Two-thirds of Africa’s population still don’t have access to electricity – and it’s threatening the security of the continent


Development aid, military infrastructure and assistance with pushing through crucial reforms will be in vain unless the West helps its African partners eradicate energy poverty

Africa is booming. I feel it every time I land in Nairobi, Accra and Lagos. Hotels are filled to the brim and the energy on the streets and boardrooms is tangible. The rest of the world is at long last starting to take note.

But the true potential of millions of Africans is still being stunted by the lack of access to reliable and affordable energy. More than 640 million people, two-thirds of the continent’s population, do not have access to electricity. The African Development Bank estimates that Africa’s power outages sap up to four per cent of its GDP growth from its economy every year.

This is crippling the continent’s economies and destabilising societies. Energy poverty has become a matter of national security. Europe must step up efforts to help Africa eradicate energy poverty before it irreversibly affects the ability of nations to fight poverty and save lives.

On average, global cities are growing by around two per cent a year. African cities are growing much faster – at approx eight per cent – as more of the continent’s population move to cities. Despite the challenges it creates, rapid urbanisation does not need to impede Africa’s progress. It can often translate into improved living standards and development levels. But in order for this to happen, Africa’s poor must have access to economic opportunity and stability – something that the continent’s leaders can deliver only if they ensure access to reliable energy supplies. As African countries attempt to eradicate extreme poverty, including energy poverty, demand for affordable energy will be critical. The provision of energy and the infrastructure used to transport supplies is key to African national security and stability.

Access to clean and fairly priced energy will improve lives in Africa. People will be able to work longer, women will be able to walk home at night under the safety of working streetlights and hospitals will be able to provide better care to patients. On the other side of the development spectrum, affordable and reliable energy supply will be crucial to emerging tech hubs such as Nairobi and Kigali. Without it, leaders will not be able to support the aspirations of young, talented Africans.

Some African governments – Kenya in particular – have embraced policies aimed at bolstering future energy security. Looking ahead, Africa’s leaders must implement ambitious programmes that tap in to energy infrastructure investments, both foreign and domestic. They should do more to increase energy supply and access to electricity. There is an African proverb that says: “If you want to go fast, you go alone; if you want to go far, you go together.” In this spirit, Europe and the United States must also do their bit to fuel African growth. Above all, we can help the continent plug gaps in the energy infrastructure network.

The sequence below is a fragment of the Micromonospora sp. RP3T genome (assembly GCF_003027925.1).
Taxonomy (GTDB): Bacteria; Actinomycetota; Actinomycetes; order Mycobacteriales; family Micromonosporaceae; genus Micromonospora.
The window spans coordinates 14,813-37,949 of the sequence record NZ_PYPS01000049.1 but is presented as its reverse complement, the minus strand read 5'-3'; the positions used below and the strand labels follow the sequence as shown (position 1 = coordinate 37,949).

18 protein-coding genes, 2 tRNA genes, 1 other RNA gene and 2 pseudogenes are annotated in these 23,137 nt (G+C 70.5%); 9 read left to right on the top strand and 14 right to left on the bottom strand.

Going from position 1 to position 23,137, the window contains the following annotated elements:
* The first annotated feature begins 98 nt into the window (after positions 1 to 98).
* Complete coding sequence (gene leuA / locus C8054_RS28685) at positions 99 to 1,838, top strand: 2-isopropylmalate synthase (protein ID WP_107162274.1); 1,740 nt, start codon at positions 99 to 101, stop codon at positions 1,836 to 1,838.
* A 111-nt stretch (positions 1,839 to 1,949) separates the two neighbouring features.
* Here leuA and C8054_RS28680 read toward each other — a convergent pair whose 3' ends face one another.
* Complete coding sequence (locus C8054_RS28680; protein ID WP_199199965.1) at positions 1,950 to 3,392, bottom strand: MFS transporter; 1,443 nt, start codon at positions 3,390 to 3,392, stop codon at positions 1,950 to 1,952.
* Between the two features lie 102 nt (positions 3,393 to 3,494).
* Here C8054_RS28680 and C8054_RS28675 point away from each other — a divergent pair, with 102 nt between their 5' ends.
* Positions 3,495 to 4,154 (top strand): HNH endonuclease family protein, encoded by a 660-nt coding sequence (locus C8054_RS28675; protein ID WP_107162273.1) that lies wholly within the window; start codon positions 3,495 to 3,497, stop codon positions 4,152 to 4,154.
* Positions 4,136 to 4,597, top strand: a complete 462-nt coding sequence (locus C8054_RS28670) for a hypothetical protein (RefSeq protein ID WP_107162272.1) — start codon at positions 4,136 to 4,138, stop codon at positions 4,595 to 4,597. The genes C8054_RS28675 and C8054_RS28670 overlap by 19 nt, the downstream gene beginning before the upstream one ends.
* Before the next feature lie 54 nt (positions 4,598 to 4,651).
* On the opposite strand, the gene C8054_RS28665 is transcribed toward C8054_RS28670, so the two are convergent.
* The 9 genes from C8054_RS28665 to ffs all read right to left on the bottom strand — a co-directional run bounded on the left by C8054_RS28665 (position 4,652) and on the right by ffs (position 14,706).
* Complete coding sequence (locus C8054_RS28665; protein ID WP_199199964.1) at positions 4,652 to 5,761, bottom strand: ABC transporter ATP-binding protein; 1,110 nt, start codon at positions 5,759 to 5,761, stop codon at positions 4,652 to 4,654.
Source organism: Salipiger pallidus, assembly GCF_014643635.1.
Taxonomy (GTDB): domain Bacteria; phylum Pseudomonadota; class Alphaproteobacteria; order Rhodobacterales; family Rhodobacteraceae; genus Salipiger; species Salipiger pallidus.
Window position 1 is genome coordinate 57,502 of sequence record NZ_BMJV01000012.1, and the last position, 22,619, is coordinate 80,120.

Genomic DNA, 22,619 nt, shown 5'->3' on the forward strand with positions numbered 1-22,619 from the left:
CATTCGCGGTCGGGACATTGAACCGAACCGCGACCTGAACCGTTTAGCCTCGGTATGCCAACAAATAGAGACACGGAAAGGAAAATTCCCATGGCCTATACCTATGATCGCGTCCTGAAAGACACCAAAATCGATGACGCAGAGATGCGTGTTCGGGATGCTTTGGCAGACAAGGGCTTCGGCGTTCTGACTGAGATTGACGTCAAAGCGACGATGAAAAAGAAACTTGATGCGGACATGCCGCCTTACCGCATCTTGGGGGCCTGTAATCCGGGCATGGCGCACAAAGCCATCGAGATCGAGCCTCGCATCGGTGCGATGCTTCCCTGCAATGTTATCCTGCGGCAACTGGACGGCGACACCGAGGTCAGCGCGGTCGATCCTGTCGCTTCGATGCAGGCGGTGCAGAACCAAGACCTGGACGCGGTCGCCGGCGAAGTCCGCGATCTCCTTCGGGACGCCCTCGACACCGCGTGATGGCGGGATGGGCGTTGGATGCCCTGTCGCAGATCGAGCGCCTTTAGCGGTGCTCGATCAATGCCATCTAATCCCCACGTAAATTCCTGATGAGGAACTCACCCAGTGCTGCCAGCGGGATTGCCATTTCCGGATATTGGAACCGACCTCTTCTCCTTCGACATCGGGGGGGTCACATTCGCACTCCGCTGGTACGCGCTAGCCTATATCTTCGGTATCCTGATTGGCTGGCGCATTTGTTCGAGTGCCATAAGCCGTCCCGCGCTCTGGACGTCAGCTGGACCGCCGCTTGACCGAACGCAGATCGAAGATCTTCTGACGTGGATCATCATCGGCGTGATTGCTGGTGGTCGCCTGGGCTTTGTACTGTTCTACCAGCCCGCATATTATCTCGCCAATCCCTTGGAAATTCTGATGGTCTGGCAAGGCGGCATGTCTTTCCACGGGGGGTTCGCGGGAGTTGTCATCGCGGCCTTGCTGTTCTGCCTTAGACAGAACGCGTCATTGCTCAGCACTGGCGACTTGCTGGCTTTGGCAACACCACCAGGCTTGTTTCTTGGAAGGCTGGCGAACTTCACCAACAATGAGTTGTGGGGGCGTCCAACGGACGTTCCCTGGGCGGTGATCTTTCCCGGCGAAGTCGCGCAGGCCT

Africa’s highly centralised energy systems often bypass the poor. With no access to clean energy sources, over half of Africa’s population relies on biomass, such as firewood and charcoal. This is economically inefficient and harmful to the environment. Therefore, part of the answer lies in Liquefied Petroleum Gas (LPG), a clean and efficient energy source and the most universal fuel source used for cooking and heating as well as power generation and transport. Its unique properties make it a practical energy source which can be used in more than 1,000 different applications. At present, Africa’s LPG market is still patchy and underdeveloped. But as the continent continues to experience robust growth, it will be imperative to make LPG easier to access and safer to use.

African countries still rely heavily on external military and peacekeeping support, mostly because they are unable to respond to security threats on their own. The continent is currently host to the largest number of peacekeeping missions, including eight United Nations operations. The US alone has around 6,000 servicemen and women stationed in 50 African countries. These are important missions and must be maintained in order to counter asymmetric and complex threats, including cross-border disputes.

But development aid, military infrastructure and assistance with pushing through crucial reforms will be in vain unless the West helps its African partners eradicate energy poverty. Providing affordable and reliable energy to citizens across the continent is a prerequisite for ensuring stability and security in Africa.

By Alexander Schaltuper

Alexander Schaltuper is managing partner at Stonewin, a global fuel supplier


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